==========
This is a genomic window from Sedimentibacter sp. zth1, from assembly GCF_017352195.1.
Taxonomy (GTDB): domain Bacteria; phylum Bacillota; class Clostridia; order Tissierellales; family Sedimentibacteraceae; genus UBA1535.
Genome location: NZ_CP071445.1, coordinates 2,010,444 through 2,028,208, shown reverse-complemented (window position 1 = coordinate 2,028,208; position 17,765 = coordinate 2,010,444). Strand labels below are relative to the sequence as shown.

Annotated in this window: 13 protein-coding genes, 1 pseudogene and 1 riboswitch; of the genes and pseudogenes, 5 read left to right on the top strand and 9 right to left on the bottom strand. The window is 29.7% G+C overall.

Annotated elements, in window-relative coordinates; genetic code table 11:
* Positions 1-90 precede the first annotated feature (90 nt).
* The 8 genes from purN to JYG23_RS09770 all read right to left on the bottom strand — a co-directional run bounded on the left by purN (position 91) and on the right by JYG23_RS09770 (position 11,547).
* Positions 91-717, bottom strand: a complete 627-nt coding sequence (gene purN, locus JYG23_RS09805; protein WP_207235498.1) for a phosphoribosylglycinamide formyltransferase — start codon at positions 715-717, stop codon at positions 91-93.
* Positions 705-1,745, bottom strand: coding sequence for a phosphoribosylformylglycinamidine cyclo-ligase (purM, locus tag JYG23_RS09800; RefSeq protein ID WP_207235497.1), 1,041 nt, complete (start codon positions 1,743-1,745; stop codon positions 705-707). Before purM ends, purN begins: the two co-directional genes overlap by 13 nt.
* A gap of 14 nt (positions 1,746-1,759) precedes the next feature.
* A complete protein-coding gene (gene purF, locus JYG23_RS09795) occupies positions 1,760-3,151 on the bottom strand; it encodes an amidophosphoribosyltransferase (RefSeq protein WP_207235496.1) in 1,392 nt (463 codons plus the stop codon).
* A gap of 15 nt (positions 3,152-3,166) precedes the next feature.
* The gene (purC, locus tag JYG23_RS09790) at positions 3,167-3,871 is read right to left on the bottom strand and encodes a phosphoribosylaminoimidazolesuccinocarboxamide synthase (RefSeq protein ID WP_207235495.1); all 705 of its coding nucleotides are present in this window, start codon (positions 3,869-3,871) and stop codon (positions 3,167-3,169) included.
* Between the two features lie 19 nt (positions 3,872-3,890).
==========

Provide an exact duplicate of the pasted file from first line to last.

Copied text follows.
This is a genomic window from Sedimentibacter sp. zth1, from assembly GCF_017352195.1.
Taxonomy (GTDB): domain Bacteria; phylum Bacillota; class Clostridia; order Tissierellales; family Sedimentibacteraceae; genus UBA1535.
Genome location: NZ_CP071445.1, coordinates 2,010,444 through 2,028,208, shown reverse-complemented (window position 1 = coordinate 2,028,208; position 17,765 = coordinate 2,010,444). Strand labels below are relative to the sequence as shown.

Annotated in this window: 13 protein-coding genes, 1 pseudogene and 1 riboswitch; of the genes and pseudogenes, 5 read left to right on the top strand and 9 right to left on the bottom strand. The window is 29.7% G+C overall.

Annotated elements, in window-relative coordinates; genetic code table 11:
* Positions 1-90 precede the first annotated feature (90 nt).
* The 8 genes from purN to JYG23_RS09770 all read right to left on the bottom strand — a co-directional run bounded on the left by purN (position 91) and on the right by JYG23_RS09770 (position 11,547).
* Positions 91-717, bottom strand: a complete 627-nt coding sequence (gene purN, locus JYG23_RS09805; protein WP_207235498.1) for a phosphoribosylglycinamide formyltransferase — start codon at positions 715-717, stop codon at positions 91-93.
* Positions 705-1,745, bottom strand: coding sequence for a phosphoribosylformylglycinamidine cyclo-ligase (purM, locus tag JYG23_RS09800; RefSeq protein ID WP_207235497.1), 1,041 nt, complete (start codon positions 1,743-1,745; stop codon positions 705-707). Before purM ends, purN begins: the two co-directional genes overlap by 13 nt.
* A gap of 14 nt (positions 1,746-1,759) precedes the next feature.
* A complete protein-coding gene (gene purF, locus JYG23_RS09795) occupies positions 1,760-3,151 on the bottom strand; it encodes an amidophosphoribosyltransferase (RefSeq protein WP_207235496.1) in 1,392 nt (463 codons plus the stop codon).
* A gap of 15 nt (positions 3,152-3,166) precedes the next feature.
* The gene (purC, locus tag JYG23_RS09790) at positions 3,167-3,871 is read right to left on the bottom strand and encodes a phosphoribosylaminoimidazolesuccinocarboxamide synthase (RefSeq protein ID WP_207235495.1); all 705 of its coding nucleotides are present in this window, start codon (positions 3,869-3,871) and stop codon (positions 3,167-3,169) included.
* Between the two features lie 19 nt (positions 3,872-3,890).